“It’s not my decision, Reb Sholom, it’s yours. I’m just sharing my perspective. If you want to go at it, you’re on your own”
Shuey Portman had never been an eavesdropper. There had never been any reason to listen in. At Three Star Snacks, he would have paid not to hear the conversations floating out from the back office — thinking to do Costa Rica but Aliza really wants to see St. Barts, the Yankees’ starting pitcher is garbage. His bosses’ bantering had filled his ears most of the day, except when they took brief breaks to peer over his shoulder and review his sales reports so they could berate him for giving L’sova a discount on the pretzel packs.
Here, in Modena, his office wasn’t even near the rosh yeshivah’s, and he certainly had no interest in hearing Rabbi Wasser’s conversations with bochurim, which were either talking in learning, or personal.
But now he was frozen in place, listening to strains of Avi Korman’s speech.
Rabbi Wasser’s office was a small room off what had been the hotel dining room and was now a beis medrash.The old bar was still there, and Shuey leaned on the dark wood, studying his phone so that if any of the bochurim noticed him, it would look like he was busy.
His phone was alive!
There was a text from Henny, a screenshot from her family chat. (She had one with her sisters, another that included the sisters-in-law, and then a cousins’ chat, but Shuey had never really gotten the rules of what sort of conversation went where. To her, it was very clear and important that he get the distinctions. Once, he asked her to help him find out which of the mobile phone chargers were any good and suggested she put the question on her sisters chat. She had turned to face him, as if to make sure he was okay. “Shuey,” she said emphatically, “that’s maybe for the cousins chat, but for sure not for sisters.”)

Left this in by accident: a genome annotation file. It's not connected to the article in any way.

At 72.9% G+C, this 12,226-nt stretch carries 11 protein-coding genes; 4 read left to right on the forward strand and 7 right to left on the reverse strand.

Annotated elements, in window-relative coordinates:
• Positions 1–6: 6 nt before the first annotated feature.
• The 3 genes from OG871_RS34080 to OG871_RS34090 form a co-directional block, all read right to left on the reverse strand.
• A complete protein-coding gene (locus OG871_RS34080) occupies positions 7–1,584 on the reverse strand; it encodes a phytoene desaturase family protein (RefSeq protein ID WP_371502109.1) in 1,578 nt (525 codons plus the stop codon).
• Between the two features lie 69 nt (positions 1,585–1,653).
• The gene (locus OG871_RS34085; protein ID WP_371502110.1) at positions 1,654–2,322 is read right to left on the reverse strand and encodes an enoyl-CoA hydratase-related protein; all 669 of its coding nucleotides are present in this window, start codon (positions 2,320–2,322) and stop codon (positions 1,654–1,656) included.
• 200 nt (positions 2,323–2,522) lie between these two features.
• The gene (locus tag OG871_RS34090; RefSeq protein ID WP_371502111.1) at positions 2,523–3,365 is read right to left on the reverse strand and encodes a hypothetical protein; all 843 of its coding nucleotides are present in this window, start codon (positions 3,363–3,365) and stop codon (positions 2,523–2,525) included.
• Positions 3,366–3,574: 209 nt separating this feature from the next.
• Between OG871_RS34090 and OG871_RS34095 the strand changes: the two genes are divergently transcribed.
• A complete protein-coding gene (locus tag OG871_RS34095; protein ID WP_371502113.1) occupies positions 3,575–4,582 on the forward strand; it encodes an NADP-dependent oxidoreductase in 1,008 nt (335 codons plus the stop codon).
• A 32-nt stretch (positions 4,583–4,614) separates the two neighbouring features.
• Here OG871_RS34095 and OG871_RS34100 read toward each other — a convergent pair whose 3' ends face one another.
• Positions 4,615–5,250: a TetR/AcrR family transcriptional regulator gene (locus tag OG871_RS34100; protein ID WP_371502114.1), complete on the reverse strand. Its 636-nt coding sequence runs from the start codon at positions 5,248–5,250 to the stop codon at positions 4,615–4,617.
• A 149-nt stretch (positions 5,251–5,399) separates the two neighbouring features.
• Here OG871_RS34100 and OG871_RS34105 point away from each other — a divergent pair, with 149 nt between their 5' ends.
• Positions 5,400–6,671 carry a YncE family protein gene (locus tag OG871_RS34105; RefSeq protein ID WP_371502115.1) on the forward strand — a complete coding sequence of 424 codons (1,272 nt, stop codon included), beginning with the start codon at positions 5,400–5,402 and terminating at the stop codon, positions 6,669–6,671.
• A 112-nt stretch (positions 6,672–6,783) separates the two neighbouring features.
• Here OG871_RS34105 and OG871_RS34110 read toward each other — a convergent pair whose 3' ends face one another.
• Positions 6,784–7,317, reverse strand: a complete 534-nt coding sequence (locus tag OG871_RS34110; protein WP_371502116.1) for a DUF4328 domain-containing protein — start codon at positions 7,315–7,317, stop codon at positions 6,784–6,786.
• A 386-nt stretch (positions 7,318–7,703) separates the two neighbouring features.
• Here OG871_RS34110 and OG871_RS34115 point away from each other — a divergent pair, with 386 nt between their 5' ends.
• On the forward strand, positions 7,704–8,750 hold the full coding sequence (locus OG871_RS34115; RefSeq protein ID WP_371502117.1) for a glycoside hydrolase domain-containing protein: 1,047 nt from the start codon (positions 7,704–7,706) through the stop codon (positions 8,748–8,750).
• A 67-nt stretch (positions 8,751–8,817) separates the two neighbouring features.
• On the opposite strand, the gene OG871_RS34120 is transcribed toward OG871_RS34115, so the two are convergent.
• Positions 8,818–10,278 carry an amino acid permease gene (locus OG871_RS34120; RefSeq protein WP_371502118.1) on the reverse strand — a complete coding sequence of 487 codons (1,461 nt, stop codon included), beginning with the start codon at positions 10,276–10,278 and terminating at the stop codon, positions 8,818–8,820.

Now, the sisters chat was busy with his song, it turned out, two weeks after it had been released. He had secretly hoped Henny would send it to her people, but it hadn’t happened and he hadn’t asked.
Her sister Tzippy was enthusiastic.
Hen, it’s stunning!!! Why didn’t you share?
Henny replied with an embarrassed monkey emoji.
Then Shaindy wrote. OMG I heard this song a million times my kids love it, I didn’t realize it was Shuey’s yeshivah and song. It’s GORGEOUS.
That was the screenshot, and on some level, it meant Henny was on board with whatever he did now. If her sisters approved, then she approved.
He hadn’t answered last night’s text from Raffi Katz — any clarity, Shuey? Need to start promos. Pls lmk.
He wasn’t sure what he wanted. And listening to Avi Korman’s voice from inside the office was a reminder that this whole yeshivah might just fade away and then, music would be his only ticket forward.
Even if showing up in Florida wouldn’t make him a star again, it would be enough to get him back onto the circuit, for sure for bar mitzvahs and probably weddings too.
“It’s not my decision, Reb Sholom, it’s yours. I’m just sharing my perspective. If you want to go at it, you’re on your own.”
Jacobs looked panic-stricken. “The rosh yeshivah’s still in a meeting?” he asked.
“Yeah, can I help you?” Shuey asked.
“No.” The bochur’s voice was trembling. “It’s just, shiur is in 20 minutes and I feel like the sugya is slipping away from me, I can’t do it. I need five minutes with him, he always makes me feel like I got it, you know?”
Shuey nodded, but couldn’t speak.
Jacobs shuffled away, and Shuey, surprising himself, turned and knocked on the office door.
“Yes?” Rabbi Wasser sounded eager for distraction.
“Rosh Yeshivah, Chaim Dov says he can’t prepare for shiur without you, he’s falling apart, what should I tell him?”
Rabbi Wasser looked at his watch, then suddenly said, “Actually, Reb Shuey, come in and join us a minute, I want you to be here.”